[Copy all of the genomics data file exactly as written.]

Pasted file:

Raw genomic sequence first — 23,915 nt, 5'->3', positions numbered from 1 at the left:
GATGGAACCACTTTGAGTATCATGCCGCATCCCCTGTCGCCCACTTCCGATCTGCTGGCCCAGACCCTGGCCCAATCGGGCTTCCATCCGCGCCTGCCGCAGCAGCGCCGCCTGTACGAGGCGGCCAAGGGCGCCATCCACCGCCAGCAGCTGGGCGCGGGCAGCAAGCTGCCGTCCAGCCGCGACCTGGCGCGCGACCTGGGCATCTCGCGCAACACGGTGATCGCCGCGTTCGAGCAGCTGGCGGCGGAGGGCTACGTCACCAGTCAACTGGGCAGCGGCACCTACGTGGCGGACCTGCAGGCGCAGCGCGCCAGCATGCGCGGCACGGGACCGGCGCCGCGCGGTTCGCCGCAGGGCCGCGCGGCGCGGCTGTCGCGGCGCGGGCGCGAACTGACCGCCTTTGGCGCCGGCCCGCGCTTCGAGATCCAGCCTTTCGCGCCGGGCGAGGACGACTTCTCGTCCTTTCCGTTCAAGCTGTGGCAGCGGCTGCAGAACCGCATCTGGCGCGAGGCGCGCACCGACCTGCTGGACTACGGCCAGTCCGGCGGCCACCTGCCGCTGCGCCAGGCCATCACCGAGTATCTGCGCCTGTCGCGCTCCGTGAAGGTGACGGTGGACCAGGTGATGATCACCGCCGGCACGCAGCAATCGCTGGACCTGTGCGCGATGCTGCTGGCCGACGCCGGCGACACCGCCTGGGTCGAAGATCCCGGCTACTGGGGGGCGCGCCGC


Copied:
Raw genomic sequence first — 23,915 nt, 5'->3', positions numbered from 1 at the left:
GATGGAACCACTTTGAGTATCATGCCGCATCCCCTGTCGCCCACTTCCGATCTGCTGGCCCAGACCCTGGCCCAATCGGGCTTCCATCCGCGCCTGCCGCAGCAGCGCCGCCTGTACGAGGCGGCCAAGGGCGCCATCCACCGCCAGCAGCTGGGCGCGGGCAGCAAGCTGCCGTCCAGCCGCGACCTGGCGCGCGACCTGGGCATCTCGCGCAACACGGTGATCGCCGCGTTCGAGCAGCTGGCGGCGGAGGGCTACGTCACCAGTCAACTGGGCAGCGGCACCTACGTGGCGGACCTGCAGGCGCAGCGCGCCAGCATGCGCGGCACGGGACCGGCGCCGCGCGGTTCGCCGCAGGGCCGCGCGGCGCGGCTGTCGCGGCGCGGGCGCGAACTGACCGCCTTTGGCGCCGGCCCGCGCTTCGAGATCCAGCCTTTCGCGCCGGGCGAGGACGACTTCTCGTCCTTTCCGTTCAAGCTGTGGCAGCGGCTGCAGAACCGCATCTGGCGCGAGGCGCGCACCGACCTGCTGGACTACGGCCAGTCCGGCGGCCACCTGCCGCTGCGCCAGGCCATCACCGAGTATCTGCGCCTGTCGCGCTCCGTGAAGGTGACGGTGGACCAGGTGATGATCACCGCCGGCACGCAGCAATCGCTGGACCTGTGCGCGATGCTGCTGGCCGACGCCGGCGACACCGCCTGGGTCGAAGATCCCGGCTACTGGGGGGCGCGCCGC